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5 Clean, Green & Sustainable Beauty Trends

Contact Author Jeb Gleason-Allured, Editor in Chief, Global Cosmetic Industry
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Clean and green beauty innovation was a key focus of the latest SCC annual meeting.

Despite mixed responsiveness from global governments, the beauty industry is racing ahead with its own sustainability efforts, reshaping ingredient innovation, packaging design and brand strategies. This was a core topic of the 72nd Annual Scientific Meeting & Technology Showcase presented by the Society of Cosmetic Chemists. Here are five highlights of the industry’s sustainable future, as presented at the event.

1. Slow Beauty

The fast pace of the beauty industry’s expansion in recent years and the attendant explosion of indie brands, rapid product release schedules and rising e-commerce-related shipping have not gone unnoticed.

A backlash against fast beauty is emerging, said Mintel’s Sara Jindal. Shoppers are increasingly seeking simple beauty routines and reward brands that share their more conservationist attitudes—as long as those brands make it easy.

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Jindal noted that 74% of Spanish beauty and personal care consumers are concerned that ingredients used in natural products are not sustainable, while 24% of Indian consumers are motivated to live a more natural lifestyle to support environmentally conscious businesses.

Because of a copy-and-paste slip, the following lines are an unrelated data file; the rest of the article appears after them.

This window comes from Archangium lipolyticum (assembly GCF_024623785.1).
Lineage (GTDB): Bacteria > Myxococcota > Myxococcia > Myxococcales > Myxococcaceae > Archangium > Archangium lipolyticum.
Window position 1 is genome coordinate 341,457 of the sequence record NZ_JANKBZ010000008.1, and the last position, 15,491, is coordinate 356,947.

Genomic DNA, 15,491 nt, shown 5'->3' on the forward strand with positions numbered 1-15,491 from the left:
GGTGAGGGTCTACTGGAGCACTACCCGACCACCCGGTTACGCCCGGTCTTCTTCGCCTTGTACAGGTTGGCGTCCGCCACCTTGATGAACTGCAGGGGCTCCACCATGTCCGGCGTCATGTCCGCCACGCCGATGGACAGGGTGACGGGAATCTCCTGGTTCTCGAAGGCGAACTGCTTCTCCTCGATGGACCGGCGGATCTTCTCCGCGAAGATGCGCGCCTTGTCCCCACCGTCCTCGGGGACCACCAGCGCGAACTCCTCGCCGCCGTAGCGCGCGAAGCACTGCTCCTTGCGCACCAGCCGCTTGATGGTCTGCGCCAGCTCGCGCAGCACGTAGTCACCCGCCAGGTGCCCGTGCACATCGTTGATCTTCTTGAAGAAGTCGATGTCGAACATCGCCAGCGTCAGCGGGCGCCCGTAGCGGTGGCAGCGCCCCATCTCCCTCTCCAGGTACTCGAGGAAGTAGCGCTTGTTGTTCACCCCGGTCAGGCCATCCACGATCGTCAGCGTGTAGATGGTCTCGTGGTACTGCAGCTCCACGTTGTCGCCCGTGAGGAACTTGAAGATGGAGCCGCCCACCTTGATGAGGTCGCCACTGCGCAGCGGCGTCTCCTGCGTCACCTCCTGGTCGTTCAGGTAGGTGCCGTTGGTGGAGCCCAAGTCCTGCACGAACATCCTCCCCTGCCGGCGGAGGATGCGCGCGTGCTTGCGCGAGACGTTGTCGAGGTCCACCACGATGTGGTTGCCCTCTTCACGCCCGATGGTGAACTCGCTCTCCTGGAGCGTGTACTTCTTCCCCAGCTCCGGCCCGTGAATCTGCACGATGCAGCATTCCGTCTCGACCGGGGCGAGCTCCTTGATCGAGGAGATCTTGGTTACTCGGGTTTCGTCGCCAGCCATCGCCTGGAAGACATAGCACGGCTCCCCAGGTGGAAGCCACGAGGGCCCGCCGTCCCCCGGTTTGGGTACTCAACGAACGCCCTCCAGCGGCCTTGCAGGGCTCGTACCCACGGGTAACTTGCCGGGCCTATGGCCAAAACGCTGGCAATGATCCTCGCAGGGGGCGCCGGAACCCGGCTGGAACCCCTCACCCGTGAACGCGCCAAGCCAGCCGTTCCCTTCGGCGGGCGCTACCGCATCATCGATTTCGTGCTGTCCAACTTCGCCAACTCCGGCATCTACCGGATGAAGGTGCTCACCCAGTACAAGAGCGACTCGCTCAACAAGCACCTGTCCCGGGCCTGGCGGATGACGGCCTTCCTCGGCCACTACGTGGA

And, following a number of frustrated posts by key influencers, many beauty brands are rethinking excessive packaging for PR mailings and unboxing videos.

In short, sustainability matters to the planet and the market.

Consumer products giants are not alone in this effort, but their actions have the largest impact system-wide. Companies like Unilever and P&G are finding ways to reintegrate waste and design products for reuse or repurposing.

Jindal explained that brands have to engage their consumers in order to ensure they take advantage of refillable packaging—this requires engagement post-purchase. In addition, some companies may wish to encourage consumers to upcycle products, as on the makeup reselling platform Glambot.

There is also a movement underway to extend the life of products to reduce waste. This can be a contentious process, pitting preservative-free demands against shelf-life concerns.

Brands have found creative ways to hack existing products for extended life. For instance, Italian manufacturer Gotha produced “Second Chance” Mascara Drops to extend the use of every bit of a product.

These organizations have also created marketing to educate consumers on how to use products efficiently and dispose of waste. For instance, Garnier partnered with TerraCycle to produce educational videos on how to recycle, making the entire product experience through disposal seamless and as easy as possible.

Jindal concluded: brands of every scale can play to consumer sentiment by offering simple solutions that feel good and save money and time.

2. The Benefits of Fermented Ingredients

Taking a page from the ongoing intersection of food and beauty, Steven Schnittger, vice president of global microbiology and fermentation R&D at the Estée Lauder Companies, discussed the future of cleaner, greener formulations driven by fermented products.

These materials meet the natural criteria detailed in ISO 16128-1:2016, said Schnittger, because they are obtained by microbiological processes. Furthermore, he argued, fermentation is safe, consistent and economically viable.

Fermented materials can be produced independent of weather and climate conditions, and require no pesticides, fertilizers or chemical extraction, resulting in a low carbon footprint. In addition, the results are highly reproducible due to controlled process conditions. Meanwhile, downstream processes can further modify and improve the activity of ingredients.